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Neural tube
A
Marginal
zone
Mantle
zone
Ependymal
zone
B
G1
S
G2
M
G1
FIGURE 3.1 The process of neurogenesis in the neural tube. Section through the neural tube soon after
it has formed shows a section through the chick embryo neural tube to the left and a schematic version of
the progenitor cells to the right. The progenitor cells take up BrdU in the central region of the neural tube,
indicating that they are in S-phase at this location. The cells then undergo mitosis at the ventricular surface,
and this can be visualized with an antibody against a phosphorylated form of histoneH3, which is present
only in late G2- and M-phases of the cell cycle. After the cells have withdrawn from the cell cycle and begun
their differentiation as neurons, they migrate radially from the ventricular zone to the mantle zone, and these
can now be visualized with an antibody against neurofilament protein. The movements of the progenitor
cells are diagrammed to the left. The progenitor cells span the thickness of the neural tube, and their nuclei
translocate to the mantle zone during the S-phase of the cell cycle. The nuclei return to the ventricular surface
during G2 and the M-phase of the cell cycle always occurs at the ventricular surface. (A is courtesy of Branden
Nelson)
system. The German developmental biologist Wilhelm
His (an early proponent of the theory that the nervous
system is composed of individual cells) divided the
layers of the neural tube into the ependymal zone
(near the ventricle), the mantle zone, and the marginal
zone (containing postmitotic neurons). The ependymal
zone, the innermost zone of the tube, is where the
mitotic figures are located, and His thought these were
actually different cells from the more elongate mantle
cells (see Jacobson, 1991). Through the work of Sauer
and others, we know that the nuclei of the progenitor
cells undergo a constant up-and-down migration
through the stages of the cell cycle, from the ventricu-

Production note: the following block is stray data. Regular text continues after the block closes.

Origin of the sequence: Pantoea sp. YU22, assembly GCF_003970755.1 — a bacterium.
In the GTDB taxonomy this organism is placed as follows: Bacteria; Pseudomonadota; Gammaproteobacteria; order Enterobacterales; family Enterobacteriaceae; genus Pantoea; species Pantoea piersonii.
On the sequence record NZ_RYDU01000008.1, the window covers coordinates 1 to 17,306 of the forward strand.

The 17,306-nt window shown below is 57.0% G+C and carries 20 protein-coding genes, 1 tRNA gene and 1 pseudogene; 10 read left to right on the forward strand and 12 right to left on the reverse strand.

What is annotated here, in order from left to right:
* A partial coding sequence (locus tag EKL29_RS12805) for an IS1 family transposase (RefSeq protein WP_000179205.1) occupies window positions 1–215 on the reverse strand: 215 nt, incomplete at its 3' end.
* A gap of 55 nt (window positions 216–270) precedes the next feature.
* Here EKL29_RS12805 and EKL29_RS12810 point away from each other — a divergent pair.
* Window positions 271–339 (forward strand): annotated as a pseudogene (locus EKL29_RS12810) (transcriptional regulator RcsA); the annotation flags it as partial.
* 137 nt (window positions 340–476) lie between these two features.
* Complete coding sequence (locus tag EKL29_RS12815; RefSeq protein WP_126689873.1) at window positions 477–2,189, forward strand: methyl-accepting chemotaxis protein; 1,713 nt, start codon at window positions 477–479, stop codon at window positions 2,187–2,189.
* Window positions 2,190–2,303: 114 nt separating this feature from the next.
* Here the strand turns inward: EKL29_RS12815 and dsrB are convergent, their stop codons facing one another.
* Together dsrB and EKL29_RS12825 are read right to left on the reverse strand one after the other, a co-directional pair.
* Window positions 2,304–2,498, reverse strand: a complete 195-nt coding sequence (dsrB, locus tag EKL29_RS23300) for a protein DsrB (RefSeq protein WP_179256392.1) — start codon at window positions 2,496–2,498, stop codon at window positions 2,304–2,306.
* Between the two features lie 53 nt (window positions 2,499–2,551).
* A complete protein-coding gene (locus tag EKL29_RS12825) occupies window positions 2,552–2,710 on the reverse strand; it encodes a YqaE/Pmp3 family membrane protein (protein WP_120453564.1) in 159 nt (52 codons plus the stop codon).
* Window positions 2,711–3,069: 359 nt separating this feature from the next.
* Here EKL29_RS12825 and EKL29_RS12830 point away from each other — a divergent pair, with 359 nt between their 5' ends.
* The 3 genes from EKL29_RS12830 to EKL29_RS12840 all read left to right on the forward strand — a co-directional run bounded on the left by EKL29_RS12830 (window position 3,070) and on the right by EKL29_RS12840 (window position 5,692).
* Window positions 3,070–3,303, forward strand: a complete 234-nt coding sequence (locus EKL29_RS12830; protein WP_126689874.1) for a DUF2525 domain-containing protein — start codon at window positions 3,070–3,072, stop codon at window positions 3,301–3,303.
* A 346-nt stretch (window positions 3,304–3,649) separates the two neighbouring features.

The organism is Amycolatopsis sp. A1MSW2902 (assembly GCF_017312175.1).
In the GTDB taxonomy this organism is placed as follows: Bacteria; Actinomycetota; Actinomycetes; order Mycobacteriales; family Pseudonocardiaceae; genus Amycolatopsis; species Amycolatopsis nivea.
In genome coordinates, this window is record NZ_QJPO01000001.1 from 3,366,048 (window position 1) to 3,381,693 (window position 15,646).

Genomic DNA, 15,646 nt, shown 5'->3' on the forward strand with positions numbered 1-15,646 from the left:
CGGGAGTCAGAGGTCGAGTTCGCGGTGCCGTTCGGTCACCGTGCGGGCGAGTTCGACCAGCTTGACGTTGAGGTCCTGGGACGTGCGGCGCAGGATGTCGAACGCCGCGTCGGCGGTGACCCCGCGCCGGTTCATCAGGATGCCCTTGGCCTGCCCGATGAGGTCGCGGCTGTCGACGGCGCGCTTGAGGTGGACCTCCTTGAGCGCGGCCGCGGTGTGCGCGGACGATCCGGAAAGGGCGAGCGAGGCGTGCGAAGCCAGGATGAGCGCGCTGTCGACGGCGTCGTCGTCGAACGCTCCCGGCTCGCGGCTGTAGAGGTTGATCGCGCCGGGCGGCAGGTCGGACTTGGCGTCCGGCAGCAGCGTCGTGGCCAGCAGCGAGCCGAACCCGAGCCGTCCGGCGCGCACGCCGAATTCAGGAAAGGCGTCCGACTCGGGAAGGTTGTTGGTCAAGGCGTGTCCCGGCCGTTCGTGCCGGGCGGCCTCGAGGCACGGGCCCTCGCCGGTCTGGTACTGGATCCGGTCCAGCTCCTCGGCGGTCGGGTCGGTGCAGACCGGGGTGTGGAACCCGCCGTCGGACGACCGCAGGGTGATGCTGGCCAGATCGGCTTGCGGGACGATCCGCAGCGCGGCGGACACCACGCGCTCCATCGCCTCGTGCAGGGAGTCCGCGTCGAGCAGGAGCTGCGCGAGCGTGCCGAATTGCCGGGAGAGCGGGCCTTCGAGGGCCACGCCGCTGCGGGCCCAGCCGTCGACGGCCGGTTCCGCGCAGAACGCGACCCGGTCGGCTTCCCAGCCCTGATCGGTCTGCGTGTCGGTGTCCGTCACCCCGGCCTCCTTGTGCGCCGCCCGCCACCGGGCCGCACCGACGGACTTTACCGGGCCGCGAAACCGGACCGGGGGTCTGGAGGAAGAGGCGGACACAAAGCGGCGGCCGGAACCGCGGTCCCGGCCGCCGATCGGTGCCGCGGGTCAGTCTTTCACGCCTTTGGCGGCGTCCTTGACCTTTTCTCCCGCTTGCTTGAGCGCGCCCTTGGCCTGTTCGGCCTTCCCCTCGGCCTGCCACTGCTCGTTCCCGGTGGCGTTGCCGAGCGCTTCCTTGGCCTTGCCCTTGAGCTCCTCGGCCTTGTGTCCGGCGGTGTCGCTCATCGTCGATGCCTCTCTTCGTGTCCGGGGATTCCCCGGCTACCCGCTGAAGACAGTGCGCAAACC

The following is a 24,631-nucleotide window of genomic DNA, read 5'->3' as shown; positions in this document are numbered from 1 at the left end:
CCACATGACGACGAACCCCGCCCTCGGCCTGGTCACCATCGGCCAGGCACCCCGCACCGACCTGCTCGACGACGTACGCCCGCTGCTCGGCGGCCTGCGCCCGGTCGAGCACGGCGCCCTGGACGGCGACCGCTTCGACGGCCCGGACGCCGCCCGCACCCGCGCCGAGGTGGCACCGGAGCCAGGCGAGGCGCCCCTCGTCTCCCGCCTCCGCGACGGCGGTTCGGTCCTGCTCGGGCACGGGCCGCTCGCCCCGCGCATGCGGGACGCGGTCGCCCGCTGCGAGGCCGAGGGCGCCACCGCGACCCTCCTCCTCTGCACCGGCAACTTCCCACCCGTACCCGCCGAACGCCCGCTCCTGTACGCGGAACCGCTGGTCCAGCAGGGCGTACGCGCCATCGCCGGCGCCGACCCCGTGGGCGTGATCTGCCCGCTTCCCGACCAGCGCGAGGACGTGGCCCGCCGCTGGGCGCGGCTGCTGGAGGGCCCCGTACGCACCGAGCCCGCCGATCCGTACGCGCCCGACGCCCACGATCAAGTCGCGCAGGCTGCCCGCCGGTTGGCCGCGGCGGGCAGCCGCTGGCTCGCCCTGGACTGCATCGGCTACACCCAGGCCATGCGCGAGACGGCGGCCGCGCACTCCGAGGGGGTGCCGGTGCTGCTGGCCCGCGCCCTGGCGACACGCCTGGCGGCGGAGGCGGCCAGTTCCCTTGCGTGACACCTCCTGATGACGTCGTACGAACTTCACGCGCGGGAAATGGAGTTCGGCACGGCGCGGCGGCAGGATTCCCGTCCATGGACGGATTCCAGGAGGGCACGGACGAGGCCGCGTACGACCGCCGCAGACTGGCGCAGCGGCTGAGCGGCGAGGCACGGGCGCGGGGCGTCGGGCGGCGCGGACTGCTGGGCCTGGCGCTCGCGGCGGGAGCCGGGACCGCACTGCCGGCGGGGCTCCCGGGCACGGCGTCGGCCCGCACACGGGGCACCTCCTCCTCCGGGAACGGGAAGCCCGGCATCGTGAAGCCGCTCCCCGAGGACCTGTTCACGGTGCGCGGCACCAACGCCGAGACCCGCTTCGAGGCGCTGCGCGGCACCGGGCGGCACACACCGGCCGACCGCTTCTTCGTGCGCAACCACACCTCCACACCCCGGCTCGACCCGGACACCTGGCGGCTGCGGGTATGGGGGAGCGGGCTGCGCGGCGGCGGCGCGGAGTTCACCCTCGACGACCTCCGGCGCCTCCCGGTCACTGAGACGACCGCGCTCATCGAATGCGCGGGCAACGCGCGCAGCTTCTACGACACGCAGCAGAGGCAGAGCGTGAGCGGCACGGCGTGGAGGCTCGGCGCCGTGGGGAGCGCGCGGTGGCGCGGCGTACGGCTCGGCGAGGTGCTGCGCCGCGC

lar surface during M-phase to the mantle zone during
S-phase (Figure 3.1). This phenomenon is known as
interkinetic nuclear migration .
One of the clearest demonstrations of the constant
motion of the nuclei of these cells came from the use of
3H-thymidine to label cells in the S-phase of the cell
cycle during the active phase of DNA replication.
Figure 3.2 diagrams this type of experiment in a sec-
tion through the neural tube. If an injection of 3H-
thymidine is made into an embryo and the tissue is
removed within an hour, the labeled cells are all found
in the outer part of the ventricular zone, away from the
ventricle. If the embryo is allowed to survive for 4
hours after the injection of thymidine, the labeled cells
are all at the ventricular surface undergoing M-phase
and can be seen as metaphase nuclei. If the embryo is
allowed to survive for 8 hours, the labeled cells are in
the outer half of the ventricular zone, and by 12 hours
they are back at the ventricular surface. The thymidine
labeling also shows a progressive increase in the
number of labeled cells, as the cells divide. However,
because the thymidine was only available for incorpo-
ration into cells for the first hour after injection (before
it is cleared from the circulation), the cells labeled in
subsequent divisions progressively dilute their label
and appear more lightly labeled with each successive
division. Although the function of interkinetic nuclear
migration is unknown, it may be necessary for the pro-
genitor cells to receive specific signals at different times
in the cell cycle. Modern terminology now combines
the ependymal and mantle zones into the term ventric-
ular zone , the layer of the neural tube closest to the ven-
tricle, where cells are in the cell cycle (Sauer, 1935).
 
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